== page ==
A variety of NASA imagery of the storm is available via this Twitter moment. The eye of the storm can be viewed on Google Earth’s Current Weather Radar layer (Chrome-only).

Direct Relief’s Hurricane Florence Social Vulnerability Dashboard shows the extent to which the population in Florence’s path will be disproportionately affected by the storm. As CityLab’s Nicole Javorksy explains, while coastal areas will be hit hardest, residents there are more affluent; socioeconomic status, age, disability status, car ownership can all determine one’s ability to endure or recover from a storm.

The New York Times maps the environmental hazards in Florence’s path: “ponds of coal ash, Superfund sites, chemical plants—and thousands of industrial hog farms with lagoons filled with pig waste.” All have the potential to cause widespread contamination if flooded.

Carbon Monoxide from the California Wildfires

Map: carbon monoxide from the California wildfires

Carbon monoxide released into the atmosphere by the California wildfires is drifting across North America in concentrations sufficient to turn up on the Atmospheric Infrared Sounder (AIRS) on NASA’s Aqua satellite. A series of maps showing CO concentrations in the United States between 30 July and 7 August, using AIRS data, have been combined into the animation above.

Previously: Mapping the Northern California Wildfires.

Mapping the British Columbia Wildfires

British Columbia isn’t having a very good year either, forest fire wise. For maps of the wildfires burning in the province, see the B.C. Wildfire Service’s interactive map, which shows active wildfires, fire perimeters, and evacuation areas. Evacuation maps are frequently tweeted by Emergency Info BC. Data journalist Tara Carman has posted maps of wildfires and evacuation zones, but they haven’t been updated in a couple of weeks and are now out of date, I fear.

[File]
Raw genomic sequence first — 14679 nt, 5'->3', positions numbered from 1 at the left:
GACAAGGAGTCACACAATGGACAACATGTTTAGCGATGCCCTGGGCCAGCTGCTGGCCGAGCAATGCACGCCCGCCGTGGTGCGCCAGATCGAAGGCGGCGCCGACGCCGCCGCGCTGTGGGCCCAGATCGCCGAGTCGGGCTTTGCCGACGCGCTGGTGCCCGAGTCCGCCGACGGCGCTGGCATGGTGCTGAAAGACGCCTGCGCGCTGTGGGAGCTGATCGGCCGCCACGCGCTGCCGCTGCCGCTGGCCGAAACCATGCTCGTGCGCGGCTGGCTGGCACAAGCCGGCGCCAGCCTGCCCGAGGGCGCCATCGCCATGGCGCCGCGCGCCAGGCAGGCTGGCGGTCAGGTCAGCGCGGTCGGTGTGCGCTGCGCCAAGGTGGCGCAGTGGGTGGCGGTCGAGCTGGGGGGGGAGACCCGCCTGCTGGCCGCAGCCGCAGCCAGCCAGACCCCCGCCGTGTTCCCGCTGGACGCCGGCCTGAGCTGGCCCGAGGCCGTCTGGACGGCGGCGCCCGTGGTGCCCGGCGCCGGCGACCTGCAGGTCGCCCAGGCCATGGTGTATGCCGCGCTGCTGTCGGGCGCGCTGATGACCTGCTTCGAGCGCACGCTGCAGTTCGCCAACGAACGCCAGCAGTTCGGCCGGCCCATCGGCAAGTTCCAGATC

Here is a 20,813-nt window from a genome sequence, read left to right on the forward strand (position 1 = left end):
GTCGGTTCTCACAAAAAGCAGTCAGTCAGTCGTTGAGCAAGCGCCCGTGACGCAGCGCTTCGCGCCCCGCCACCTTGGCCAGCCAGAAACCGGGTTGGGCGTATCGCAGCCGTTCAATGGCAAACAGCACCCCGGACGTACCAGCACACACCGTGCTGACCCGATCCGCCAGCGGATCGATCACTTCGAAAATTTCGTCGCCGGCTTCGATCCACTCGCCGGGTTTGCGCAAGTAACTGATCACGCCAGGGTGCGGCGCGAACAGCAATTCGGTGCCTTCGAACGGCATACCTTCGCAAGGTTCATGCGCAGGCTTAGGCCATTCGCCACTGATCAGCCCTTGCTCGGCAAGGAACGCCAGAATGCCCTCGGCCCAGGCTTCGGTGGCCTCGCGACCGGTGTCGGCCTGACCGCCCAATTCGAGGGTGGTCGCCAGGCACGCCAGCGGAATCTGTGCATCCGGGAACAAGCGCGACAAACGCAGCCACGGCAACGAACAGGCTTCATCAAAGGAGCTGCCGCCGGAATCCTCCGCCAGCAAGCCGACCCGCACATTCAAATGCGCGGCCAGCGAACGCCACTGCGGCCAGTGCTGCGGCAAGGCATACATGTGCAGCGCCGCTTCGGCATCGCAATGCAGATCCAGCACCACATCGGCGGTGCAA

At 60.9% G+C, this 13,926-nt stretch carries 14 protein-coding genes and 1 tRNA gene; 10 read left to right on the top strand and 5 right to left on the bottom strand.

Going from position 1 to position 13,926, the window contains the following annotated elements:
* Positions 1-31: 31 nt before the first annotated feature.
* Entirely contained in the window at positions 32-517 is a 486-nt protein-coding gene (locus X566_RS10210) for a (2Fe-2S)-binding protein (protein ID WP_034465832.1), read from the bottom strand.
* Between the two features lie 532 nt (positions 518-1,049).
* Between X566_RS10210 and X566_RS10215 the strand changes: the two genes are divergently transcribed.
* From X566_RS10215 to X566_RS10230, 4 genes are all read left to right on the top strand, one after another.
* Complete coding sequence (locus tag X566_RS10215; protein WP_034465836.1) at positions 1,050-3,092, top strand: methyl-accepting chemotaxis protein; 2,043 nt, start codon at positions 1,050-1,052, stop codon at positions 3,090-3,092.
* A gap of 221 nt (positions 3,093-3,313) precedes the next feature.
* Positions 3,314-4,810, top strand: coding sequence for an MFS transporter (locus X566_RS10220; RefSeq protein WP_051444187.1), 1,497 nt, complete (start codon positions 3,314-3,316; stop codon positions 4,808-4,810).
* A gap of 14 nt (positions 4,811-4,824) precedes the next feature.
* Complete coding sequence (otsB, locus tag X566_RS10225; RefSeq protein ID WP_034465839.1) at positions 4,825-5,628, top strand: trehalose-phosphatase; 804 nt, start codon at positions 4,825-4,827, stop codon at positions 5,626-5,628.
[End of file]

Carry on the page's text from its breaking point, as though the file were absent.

Previously: Mapping the Northern California Wildfires.

Mapping the Northern California Wildfires

Washington Post (screenshot)

The Washington Post maps the largest of the wildfires burning in northern California: the Carr Fire threatening the city of Redding and surrounding communities. The Redding Record Searchlight has drone footage of the destruction wreaked by the Carr Fire in Shasta County. NASA has natural and false-colour imagery (Earth Observatory, Visible Earth) of the Carr Fire, as well as the Ranch and River Fires to the south, the so-called Mendocino Complex. See the Mercury News’s fire map of the Mendocino Complex, whose two fires’ combined acreage is now larger than the Carr Fire. Meanwhile, German astronaut Alexander Gerst observed the California wildfires from the International Space Station. [San Francisco Chronicle]